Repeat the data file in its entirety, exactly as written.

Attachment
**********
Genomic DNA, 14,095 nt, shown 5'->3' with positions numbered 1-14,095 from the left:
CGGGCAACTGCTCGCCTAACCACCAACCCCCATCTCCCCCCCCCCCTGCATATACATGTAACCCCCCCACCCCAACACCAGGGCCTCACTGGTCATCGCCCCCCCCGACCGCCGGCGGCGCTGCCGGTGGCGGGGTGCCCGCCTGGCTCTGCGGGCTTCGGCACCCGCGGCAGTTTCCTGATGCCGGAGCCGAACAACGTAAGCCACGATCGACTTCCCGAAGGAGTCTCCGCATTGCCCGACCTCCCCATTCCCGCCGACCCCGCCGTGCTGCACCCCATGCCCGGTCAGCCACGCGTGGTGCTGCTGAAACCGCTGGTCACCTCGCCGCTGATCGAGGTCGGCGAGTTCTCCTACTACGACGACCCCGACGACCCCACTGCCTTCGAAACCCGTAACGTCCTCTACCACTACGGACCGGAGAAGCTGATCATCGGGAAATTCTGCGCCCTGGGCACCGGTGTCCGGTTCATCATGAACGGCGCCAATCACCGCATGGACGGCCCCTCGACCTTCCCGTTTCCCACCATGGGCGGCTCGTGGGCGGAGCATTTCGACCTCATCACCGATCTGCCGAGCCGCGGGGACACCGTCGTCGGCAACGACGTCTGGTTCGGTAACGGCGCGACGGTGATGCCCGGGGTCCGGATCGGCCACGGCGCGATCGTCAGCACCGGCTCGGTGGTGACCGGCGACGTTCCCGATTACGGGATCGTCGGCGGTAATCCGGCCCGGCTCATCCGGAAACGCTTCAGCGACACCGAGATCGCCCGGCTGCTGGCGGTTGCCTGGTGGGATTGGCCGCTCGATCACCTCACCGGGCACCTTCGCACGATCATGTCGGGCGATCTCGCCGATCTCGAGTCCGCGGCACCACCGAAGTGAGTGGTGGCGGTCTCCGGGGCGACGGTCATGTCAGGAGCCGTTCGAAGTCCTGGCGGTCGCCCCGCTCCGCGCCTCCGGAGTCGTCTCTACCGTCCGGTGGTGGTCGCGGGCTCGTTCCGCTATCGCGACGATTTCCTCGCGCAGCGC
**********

Genomic DNA, 14,095 nt, shown 5'->3' with positions numbered 1-14,095 from the left:
CGGGCAACTGCTCGCCTAACCACCAACCCCCATCTCCCCCCCCCCCTGCATATACATGTAACCCCCCCACCCCAACACCAGGGCCTCACTGGTCATCGCCCCCCCCGACCGCCGGCGGCGCTGCCGGTGGCGGGGTGCCCGCCTGGCTCTGCGGGCTTCGGCACCCGCGGCAGTTTCCTGATGCCGGAGCCGAACAACGTAAGCCACGATCGACTTCCCGAAGGAGTCTCCGCATTGCCCGACCTCCCCATTCCCGCCGACCCCGCCGTGCTGCACCCCATGCCCGGTCAGCCACGCGTGGTGCTGCTGAAACCGCTGGTCACCTCGCCGCTGATCGAGGTCGGCGAGTTCTCCTACTACGACGACCCCGACGACCCCACTGCCTTCGAAACCCGTAACGTCCTCTACCACTACGGACCGGAGAAGCTGATCATCGGGAAATTCTGCGCCCTGGGCACCGGTGTCCGGTTCATCATGAACGGCGCCAATCACCGCATGGACGGCCCCTCGACCTTCCCGTTTCCCACCATGGGCGGCTCGTGGGCGGAGCATTTCGACCTCATCACCGATCTGCCGAGCCGCGGGGACACCGTCGTCGGCAACGACGTCTGGTTCGGTAACGGCGCGACGGTGATGCCCGGGGTCCGGATCGGCCACGGCGCGATCGTCAGCACCGGCTCGGTGGTGACCGGCGACGTTCCCGATTACGGGATCGTCGGCGGTAATCCGGCCCGGCTCATCCGGAAACGCTTCAGCGACACCGAGATCGCCCGGCTGCTGGCGGTTGCCTGGTGGGATTGGCCGCTCGATCACCTCACCGGGCACCTTCGCACGATCATGTCGGGCGATCTCGCCGATCTCGAGTCCGCGGCACCACCGAAGTGAGTGGTGGCGGTCTCCGGGGCGACGGTCATGTCAGGAGCCGTTCGAAGTCCTGGCGGTCGCCCCGCTCCGCGCCTCCGGAGTCGTCTCTACCGTCCGGTGGTGGTCGCGGGCTCGTTCCGCTATCGCGACGATTTCCTCGCGCAGCGC